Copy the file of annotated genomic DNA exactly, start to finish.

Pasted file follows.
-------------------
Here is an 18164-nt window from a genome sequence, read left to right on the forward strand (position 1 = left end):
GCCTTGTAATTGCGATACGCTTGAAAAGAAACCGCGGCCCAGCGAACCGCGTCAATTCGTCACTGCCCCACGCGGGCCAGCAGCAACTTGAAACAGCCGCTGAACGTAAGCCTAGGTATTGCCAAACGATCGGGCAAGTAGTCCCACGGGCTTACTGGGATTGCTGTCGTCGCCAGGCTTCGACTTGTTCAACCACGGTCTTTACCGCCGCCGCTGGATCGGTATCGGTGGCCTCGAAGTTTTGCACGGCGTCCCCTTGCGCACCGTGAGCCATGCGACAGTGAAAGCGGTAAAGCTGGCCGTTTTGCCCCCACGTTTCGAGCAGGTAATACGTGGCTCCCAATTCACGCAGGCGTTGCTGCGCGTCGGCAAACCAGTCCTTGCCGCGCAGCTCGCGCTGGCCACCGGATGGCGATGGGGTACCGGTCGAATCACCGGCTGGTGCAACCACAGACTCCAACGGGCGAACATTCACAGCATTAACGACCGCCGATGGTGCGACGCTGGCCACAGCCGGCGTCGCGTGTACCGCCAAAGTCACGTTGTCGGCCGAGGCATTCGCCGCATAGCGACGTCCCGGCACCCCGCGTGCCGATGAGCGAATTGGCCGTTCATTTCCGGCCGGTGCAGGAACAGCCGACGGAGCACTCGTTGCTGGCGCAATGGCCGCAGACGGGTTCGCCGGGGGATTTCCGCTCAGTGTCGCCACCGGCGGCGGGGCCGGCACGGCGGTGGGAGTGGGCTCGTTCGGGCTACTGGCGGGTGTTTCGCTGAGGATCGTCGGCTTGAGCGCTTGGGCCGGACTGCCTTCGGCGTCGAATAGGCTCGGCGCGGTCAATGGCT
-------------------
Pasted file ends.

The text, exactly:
Here is an 18164-nt window from a genome sequence, read left to right on the forward strand (position 1 = left end):
GCCTTGTAATTGCGATACGCTTGAAAAGAAACCGCGGCCCAGCGAACCGCGTCAATTCGTCACTGCCCCACGCGGGCCAGCAGCAACTTGAAACAGCCGCTGAACGTAAGCCTAGGTATTGCCAAACGATCGGGCAAGTAGTCCCACGGGCTTACTGGGATTGCTGTCGTCGCCAGGCTTCGACTTGTTCAACCACGGTCTTTACCGCCGCCGCTGGATCGGTATCGGTGGCCTCGAAGTTTTGCACGGCGTCCCCTTGCGCACCGTGAGCCATGCGACAGTGAAAGCGGTAAAGCTGGCCGTTTTGCCCCCACGTTTCGAGCAGGTAATACGTGGCTCCCAATTCACGCAGGCGTTGCTGCGCGTCGGCAAACCAGTCCTTGCCGCGCAGCTCGCGCTGGCCACCGGATGGCGATGGGGTACCGGTCGAATCACCGGCTGGTGCAACCACAGACTCCAACGGGCGAACATTCACAGCATTAACGACCGCCGATGGTGCGACGCTGGCCACAGCCGGCGTCGCGTGTACCGCCAAAGTCACGTTGTCGGCCGAGGCATTCGCCGCATAGCGACGTCCCGGCACCCCGCGTGCCGATGAGCGAATTGGCCGTTCATTTCCGGCCGGTGCAGGAACAGCCGACGGAGCACTCGTTGCTGGCGCAATGGCCGCAGACGGGTTCGCCGGGGGATTTCCGCTCAGTGTCGCCACCGGCGGCGGGGCCGGCACGGCGGTGGGAGTGGGCTCGTTCGGGCTACTGGCGGGTGTTTCGCTGAGGATCGTCGGCTTGAGCGCTTGGGCCGGACTGCCTTCGGCGTCGAATAGGCTCGGCGCGGTCAATGGCT